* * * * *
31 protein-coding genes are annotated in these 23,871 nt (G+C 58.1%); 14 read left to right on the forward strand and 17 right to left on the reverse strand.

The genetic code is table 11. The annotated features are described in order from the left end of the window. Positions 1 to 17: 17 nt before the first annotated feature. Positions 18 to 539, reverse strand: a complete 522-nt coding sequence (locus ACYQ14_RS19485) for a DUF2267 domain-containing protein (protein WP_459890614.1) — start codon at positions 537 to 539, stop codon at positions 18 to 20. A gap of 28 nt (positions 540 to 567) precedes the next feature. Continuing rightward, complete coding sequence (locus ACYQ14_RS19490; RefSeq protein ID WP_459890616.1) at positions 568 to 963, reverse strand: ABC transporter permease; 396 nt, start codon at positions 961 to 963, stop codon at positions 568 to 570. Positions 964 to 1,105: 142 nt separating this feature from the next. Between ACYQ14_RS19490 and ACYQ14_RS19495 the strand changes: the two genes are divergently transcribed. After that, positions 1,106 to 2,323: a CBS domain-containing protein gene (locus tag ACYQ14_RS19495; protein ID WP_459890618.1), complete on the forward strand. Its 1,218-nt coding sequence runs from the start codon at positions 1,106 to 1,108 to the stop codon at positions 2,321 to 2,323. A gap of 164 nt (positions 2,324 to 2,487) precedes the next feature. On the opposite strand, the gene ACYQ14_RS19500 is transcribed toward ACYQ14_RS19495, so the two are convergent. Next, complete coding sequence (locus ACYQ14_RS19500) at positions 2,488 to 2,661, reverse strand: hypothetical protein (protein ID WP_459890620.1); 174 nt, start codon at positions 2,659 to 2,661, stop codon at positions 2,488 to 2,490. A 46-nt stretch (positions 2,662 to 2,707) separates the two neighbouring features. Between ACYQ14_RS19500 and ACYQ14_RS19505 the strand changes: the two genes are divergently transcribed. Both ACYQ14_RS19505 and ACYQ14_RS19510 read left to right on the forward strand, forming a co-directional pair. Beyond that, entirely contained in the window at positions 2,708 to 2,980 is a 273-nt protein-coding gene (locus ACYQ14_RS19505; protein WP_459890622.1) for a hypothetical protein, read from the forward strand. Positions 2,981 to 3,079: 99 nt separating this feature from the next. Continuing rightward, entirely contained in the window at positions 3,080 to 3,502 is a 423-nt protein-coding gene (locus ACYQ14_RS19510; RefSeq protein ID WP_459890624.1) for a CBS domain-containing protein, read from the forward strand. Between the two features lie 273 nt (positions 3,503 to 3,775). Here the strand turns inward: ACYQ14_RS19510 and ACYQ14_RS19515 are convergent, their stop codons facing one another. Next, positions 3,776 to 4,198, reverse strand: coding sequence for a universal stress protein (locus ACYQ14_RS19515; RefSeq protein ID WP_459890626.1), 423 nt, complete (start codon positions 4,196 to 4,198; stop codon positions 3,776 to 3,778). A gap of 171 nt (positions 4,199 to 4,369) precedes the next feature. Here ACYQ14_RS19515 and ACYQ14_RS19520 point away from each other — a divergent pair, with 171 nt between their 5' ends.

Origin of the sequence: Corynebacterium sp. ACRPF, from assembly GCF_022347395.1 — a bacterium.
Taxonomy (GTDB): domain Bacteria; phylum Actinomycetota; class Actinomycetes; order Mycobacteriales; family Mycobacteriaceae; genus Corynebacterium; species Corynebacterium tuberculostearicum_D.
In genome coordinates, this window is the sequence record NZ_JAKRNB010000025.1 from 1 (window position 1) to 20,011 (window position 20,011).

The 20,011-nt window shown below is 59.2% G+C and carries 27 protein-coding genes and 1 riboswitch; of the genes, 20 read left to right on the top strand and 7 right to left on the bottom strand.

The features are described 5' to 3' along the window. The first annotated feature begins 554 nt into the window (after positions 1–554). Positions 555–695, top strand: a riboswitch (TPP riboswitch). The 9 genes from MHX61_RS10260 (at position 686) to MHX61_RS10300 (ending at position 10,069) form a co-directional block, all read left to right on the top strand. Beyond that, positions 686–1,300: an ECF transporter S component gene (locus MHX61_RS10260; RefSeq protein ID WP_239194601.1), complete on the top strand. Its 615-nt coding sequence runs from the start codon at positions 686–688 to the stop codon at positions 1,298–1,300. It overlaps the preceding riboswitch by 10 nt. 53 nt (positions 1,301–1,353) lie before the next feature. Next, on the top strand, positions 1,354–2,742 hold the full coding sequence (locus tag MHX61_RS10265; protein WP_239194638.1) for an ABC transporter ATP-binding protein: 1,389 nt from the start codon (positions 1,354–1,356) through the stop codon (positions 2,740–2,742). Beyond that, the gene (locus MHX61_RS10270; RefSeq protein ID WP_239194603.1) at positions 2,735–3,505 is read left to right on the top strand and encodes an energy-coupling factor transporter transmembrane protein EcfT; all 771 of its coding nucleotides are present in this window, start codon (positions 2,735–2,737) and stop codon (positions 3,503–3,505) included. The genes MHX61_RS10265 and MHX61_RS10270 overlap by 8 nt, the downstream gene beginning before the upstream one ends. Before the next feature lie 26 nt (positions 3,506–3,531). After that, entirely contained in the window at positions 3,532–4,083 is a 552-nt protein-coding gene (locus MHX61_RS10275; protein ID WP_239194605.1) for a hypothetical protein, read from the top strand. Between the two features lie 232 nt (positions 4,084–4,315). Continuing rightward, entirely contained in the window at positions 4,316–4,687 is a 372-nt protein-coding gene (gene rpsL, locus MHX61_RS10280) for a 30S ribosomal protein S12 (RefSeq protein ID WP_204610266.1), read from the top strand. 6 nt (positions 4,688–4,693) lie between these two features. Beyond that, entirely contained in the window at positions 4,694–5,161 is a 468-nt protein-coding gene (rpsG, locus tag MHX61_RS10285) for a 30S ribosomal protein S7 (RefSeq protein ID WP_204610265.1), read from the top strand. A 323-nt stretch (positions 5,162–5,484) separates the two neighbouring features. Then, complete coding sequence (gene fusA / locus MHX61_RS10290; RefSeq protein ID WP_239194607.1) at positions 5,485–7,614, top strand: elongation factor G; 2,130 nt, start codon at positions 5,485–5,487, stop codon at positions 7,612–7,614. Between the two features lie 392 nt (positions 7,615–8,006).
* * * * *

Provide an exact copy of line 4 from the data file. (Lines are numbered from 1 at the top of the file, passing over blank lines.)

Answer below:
Taxonomy (GTDB): domain Bacteria; phylum Actinomycetota; class Actinomycetes; order Mycobacteriales; family Mycobacteriaceae; genus Corynebacterium; species Corynebacterium tuberculostearicum_D.